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Jones Act / Maritime Law

The Jones Act is part of a set of employment regulations specific to employment on water vessels. It extends the provisions of another piece of employer liability legislation, the Federal Employers Liability Act (FELA), to seamen and other workers who do work contributing to a vessel’s function or mission. This may mean individuals not working on a vessel. Determination of whether an individual qualifies as a seamen under the Jones Act is best made by a qualified attorney. In some cases it works in concert with the Longshore and Harbor Workers’ Compensation Act (see below).

Employers may be liable under the Jones Act for failing to provide a safe work environment, failing to provide adequate medical care, failing to provide competent crew and coworkers, or failure to attempt search and rescue for a seaman overboard. Other conditions may produce employer liability as well.

Other factors may affect Jones Act cases: whether the seamen bore responsibility for his or her own injury, the increased duty of care owed seamen under the Jones Act, etc. Assumption of risk by the seamen in performing the duties which lead to injury will not affect compensation awards.

Three years after injury are allowed for filing a Jones Act claim. There are several avenues for filing claims; a lawyer should decide where to file the claim as this choice can affect the amount of the recovery.

The Longshore and Harbor Workers’ Compensation Act

The Longshore and Harbor Workers’ Compensation Act allows for workers’ compensation benefits for injured maritime workers who do not qualify as seamen under the Jones Act. Benefits operate in much the same manner as state workers’ compensation benefits, and may include disability payments, rehab services, medical expenses, death benefits, etc. They are not necessarily dependent on finding the employer at fault.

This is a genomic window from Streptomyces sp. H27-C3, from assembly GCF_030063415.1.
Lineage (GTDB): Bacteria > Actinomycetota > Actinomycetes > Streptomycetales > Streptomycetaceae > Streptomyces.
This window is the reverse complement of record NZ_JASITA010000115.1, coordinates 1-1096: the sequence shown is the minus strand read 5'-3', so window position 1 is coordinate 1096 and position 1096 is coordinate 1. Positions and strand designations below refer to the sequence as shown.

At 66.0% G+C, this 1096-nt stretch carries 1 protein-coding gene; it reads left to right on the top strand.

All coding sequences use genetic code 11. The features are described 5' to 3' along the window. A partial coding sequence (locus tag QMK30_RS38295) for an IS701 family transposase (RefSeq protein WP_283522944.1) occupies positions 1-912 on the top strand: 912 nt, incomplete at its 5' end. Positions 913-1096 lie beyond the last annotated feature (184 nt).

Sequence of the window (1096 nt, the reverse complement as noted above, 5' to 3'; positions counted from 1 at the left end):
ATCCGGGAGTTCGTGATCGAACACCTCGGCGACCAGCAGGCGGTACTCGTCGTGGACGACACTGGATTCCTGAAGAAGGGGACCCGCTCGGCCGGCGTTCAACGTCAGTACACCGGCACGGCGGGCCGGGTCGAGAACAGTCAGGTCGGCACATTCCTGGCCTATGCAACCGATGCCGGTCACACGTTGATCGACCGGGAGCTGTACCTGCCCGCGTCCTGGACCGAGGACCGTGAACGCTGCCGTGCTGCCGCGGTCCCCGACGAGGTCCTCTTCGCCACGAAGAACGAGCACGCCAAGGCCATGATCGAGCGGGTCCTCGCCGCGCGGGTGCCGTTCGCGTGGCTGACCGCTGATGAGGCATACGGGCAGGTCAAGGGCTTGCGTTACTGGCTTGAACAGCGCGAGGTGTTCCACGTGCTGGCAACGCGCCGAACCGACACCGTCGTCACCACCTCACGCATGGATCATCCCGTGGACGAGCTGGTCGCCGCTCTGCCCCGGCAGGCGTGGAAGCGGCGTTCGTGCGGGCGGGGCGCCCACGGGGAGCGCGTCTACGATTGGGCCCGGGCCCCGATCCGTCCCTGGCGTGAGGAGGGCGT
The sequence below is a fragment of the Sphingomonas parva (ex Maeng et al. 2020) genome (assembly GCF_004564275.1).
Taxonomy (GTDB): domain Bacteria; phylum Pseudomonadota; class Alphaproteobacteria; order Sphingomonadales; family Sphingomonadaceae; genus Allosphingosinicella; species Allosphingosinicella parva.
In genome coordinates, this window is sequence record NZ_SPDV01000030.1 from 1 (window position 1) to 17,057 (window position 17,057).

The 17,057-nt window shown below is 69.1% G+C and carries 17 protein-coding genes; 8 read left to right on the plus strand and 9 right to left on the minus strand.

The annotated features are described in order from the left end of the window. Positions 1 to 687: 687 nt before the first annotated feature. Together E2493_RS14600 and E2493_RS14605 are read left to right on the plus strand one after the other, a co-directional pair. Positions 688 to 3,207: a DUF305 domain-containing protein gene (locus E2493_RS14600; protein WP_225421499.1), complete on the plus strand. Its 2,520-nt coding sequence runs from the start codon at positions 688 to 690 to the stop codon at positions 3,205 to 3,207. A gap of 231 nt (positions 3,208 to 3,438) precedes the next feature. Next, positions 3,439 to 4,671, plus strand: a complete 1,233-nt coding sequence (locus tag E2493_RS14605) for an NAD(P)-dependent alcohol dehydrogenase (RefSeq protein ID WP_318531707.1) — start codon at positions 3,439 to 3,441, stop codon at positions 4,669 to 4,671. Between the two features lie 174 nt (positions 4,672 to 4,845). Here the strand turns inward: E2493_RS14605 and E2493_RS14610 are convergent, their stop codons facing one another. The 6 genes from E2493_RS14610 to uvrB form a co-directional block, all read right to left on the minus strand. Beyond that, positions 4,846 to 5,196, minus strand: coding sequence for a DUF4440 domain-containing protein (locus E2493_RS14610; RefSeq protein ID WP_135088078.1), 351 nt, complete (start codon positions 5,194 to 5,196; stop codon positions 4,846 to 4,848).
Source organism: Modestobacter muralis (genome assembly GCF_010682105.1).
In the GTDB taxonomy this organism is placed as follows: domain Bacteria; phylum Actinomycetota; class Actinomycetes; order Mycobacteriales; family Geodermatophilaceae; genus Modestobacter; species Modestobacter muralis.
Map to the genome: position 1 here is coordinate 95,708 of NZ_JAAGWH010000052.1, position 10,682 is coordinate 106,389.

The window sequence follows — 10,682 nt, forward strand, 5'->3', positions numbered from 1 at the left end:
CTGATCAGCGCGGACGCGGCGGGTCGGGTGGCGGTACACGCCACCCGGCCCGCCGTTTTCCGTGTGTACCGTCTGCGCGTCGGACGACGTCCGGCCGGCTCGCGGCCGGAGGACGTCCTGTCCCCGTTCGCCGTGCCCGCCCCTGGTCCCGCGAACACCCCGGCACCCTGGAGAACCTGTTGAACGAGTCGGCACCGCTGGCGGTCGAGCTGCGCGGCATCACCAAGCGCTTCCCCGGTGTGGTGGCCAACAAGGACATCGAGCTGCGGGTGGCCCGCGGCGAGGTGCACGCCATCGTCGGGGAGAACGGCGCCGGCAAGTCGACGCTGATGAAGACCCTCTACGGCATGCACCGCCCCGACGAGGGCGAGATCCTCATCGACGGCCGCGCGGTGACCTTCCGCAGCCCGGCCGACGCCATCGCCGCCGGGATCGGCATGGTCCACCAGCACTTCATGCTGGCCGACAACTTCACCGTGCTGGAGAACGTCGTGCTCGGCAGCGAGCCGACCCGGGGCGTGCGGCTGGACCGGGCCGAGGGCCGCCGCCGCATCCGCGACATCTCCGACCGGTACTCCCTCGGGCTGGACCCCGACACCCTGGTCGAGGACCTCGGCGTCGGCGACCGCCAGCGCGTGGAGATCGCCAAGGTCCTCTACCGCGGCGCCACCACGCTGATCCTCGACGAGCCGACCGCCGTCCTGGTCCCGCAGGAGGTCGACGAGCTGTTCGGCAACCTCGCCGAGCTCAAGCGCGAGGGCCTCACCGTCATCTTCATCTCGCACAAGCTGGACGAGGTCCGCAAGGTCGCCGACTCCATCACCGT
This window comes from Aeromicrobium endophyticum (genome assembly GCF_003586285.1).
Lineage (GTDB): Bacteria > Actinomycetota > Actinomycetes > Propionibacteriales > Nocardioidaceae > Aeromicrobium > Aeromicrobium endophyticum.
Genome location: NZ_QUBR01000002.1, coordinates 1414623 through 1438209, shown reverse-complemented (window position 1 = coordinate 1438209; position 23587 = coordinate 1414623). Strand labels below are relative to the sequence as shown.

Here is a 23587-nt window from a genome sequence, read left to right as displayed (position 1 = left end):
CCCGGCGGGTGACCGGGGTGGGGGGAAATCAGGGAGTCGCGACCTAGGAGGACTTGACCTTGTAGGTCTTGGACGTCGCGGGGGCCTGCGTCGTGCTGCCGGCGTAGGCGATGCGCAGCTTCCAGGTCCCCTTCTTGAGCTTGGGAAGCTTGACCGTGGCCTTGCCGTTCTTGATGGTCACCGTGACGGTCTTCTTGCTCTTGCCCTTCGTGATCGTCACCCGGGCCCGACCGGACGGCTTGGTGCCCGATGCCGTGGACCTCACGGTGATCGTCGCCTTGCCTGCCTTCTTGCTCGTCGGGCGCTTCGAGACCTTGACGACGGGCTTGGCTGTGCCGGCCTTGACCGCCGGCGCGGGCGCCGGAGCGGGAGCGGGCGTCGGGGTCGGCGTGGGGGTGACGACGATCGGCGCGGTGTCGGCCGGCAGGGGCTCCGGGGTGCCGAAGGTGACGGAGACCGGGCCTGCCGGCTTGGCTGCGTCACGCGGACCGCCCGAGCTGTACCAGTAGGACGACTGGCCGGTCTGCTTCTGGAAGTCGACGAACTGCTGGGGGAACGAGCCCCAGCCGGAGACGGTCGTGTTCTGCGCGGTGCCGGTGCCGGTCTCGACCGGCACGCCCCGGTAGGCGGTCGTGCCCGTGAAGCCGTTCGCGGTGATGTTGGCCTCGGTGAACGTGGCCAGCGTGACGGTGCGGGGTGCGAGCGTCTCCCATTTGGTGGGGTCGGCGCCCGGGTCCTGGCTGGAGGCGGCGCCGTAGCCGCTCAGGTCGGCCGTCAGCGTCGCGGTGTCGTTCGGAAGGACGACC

In general, “maritime employment” applies to loading, unloading, repairing, and building vessels. This may include work done on “navigable waters” as well as on piers, wharfs, dry docks, or other related areas.

An employee who is injured on the job has just 30 days to give the employer notice of the injury. When the employee develops a disabling condition or illness that is work related, notice also must be provided. A formal Longshore and Harbor Workers’ Compensation Act claim for benefits must be filed with the Department of Labor within one year from the date of injury. An employer can dispute the claim or begin voluntary payment within fourteen days of the accident. If an employer disputes the claim there is a conciliation procedure designed to help the parties come to an agreement about how the dispute should be resolved. If the parties cannot resolve the problem, an administrative law judge (ALJ) working for the Department will conduct a hearing and render a decision.

An injured worker wishing to make a claim under the Longshore Act must report any injury to their employer within 30 days. Formal filing of a Longshore Act claim must be made with the Dept of Labor with in one year. Subsequent procedures are similar to other workers’ compensation processes and are best done with a qualified attorney.

If you or a loved one is in need of legal assistance, call Heavens Law Firm at 1-866-HEAVLAW, submit a free online consultation, or contact us. The initial consultation is free of charge, and if we agree to handle your case, we will work on a contingency fee basis, which means we get paid for our services only if there is a monetary recovery of funds. In many cases, a lawsuit must be filed before an applicable expiration date, known as a statute of limitations. Please call right away to ensure that you do not waive your right to possible compensation.

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